It helped that after a year we moved house to the area where other expats lived, making it easier to meet up for coffees and play-dates etc. I wasn’t the only miserable expat in St Lucia and meeting other women in a similar position to me, many of whom were even less prepared than I was for the life, inspired me to write my book the Expat Partner’s Survival Guide.
(OG: If you are looking to make a move into expat life as a trailing spouse, seriously buy her book, its awesome!)
I realised there was a need for much better support for those accompanying their partners overseas and whilst some of those moving with established employers like the Foreign Office or large corporations often got that support, St Lucia was full of the sort of women who were basically abandoned to their own devices.
As for the locals I did end up making friends with a couple of local women – one through the school and the other I met at swimming classes. But generally, it was a very closed community – being such a small population they had all grown up together and known each other from birth so it was hard to get into the cliques.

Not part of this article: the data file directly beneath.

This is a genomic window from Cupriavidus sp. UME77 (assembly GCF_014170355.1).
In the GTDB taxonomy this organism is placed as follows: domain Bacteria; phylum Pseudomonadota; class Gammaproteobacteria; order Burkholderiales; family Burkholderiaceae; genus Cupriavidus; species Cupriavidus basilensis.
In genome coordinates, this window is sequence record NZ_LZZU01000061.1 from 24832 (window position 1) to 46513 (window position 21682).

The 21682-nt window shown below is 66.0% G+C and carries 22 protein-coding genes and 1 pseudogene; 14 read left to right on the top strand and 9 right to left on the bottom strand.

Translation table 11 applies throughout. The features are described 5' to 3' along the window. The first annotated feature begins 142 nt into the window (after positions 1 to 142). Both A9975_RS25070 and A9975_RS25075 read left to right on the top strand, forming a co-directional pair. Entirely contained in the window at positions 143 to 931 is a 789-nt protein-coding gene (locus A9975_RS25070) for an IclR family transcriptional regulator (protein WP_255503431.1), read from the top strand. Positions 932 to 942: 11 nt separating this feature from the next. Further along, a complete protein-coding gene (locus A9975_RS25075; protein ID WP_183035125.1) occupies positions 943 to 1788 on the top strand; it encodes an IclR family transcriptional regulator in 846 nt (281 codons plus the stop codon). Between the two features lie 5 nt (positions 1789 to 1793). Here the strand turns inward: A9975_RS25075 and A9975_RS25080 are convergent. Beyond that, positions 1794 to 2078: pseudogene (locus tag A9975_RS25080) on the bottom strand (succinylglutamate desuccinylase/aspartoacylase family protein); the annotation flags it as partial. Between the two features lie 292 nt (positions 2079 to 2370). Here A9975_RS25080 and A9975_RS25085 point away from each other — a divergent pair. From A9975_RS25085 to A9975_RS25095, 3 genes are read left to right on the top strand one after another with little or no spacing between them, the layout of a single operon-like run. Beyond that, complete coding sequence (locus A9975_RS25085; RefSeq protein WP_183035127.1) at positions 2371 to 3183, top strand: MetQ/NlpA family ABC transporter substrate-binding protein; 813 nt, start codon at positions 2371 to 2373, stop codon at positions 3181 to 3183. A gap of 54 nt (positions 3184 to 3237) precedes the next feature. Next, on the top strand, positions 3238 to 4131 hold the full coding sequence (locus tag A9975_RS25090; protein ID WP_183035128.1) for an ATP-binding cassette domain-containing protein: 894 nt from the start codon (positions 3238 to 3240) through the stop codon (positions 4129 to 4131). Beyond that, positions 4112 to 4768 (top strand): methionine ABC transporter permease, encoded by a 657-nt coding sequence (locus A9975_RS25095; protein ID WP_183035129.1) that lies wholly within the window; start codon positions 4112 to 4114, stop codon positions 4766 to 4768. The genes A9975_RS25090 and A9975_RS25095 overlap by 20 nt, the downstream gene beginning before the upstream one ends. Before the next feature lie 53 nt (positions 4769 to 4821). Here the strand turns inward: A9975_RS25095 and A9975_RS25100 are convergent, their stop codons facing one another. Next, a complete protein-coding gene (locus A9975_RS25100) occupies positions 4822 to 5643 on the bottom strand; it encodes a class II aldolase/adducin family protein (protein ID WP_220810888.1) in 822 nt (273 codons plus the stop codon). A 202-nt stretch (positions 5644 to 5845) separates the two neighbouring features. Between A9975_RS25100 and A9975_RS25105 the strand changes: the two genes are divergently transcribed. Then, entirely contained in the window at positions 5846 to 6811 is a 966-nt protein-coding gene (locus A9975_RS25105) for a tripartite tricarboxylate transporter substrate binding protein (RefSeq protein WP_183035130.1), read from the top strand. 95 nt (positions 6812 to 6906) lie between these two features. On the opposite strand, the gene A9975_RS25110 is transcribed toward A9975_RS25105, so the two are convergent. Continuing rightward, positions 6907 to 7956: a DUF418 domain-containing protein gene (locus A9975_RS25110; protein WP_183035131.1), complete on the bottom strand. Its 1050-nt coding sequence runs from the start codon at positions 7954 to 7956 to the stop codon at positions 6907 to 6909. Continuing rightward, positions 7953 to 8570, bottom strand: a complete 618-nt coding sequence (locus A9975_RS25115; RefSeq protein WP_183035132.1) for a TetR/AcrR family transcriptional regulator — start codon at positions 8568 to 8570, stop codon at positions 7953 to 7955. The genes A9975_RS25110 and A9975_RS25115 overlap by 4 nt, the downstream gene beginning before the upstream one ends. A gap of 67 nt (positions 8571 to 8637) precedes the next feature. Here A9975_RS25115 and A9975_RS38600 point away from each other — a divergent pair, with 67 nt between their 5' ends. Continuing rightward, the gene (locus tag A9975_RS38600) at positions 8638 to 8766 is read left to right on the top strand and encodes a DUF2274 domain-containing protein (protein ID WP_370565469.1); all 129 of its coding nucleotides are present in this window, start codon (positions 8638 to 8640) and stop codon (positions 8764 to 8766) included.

OG: What facilities and activities exist for young children?
This was the biggest problem with living in St Lucia – there just wasn’t anything to do with the kids!
There was one play park and it wasn’t massively safe, plus it wasn’t shaded which was pretty hellish most of the year – although we still visited quite often. Other than that the only easy-to-reach amusement was the beach and, as already mentioned, my oldest daughter was not a fan!
Luckily though we did have a pool in both of the houses we lived in and were also able to visit resorts at weekends so my children both became very proficient swimmers from an early age.
As we got to know people better at the school and after we moved to the expat area we did set up a few playdates and got invited to a few parties. Due to the fact that we were mixing with so many different nationalities, (Israelis, Syrians, Cubans, Venezuelans, Chinese, Serbian, American, Irish….it was a real melting-pot of expat life) these could be quite different from what either we or the children were used to – but it certainly taught us all to go with the flow a bit…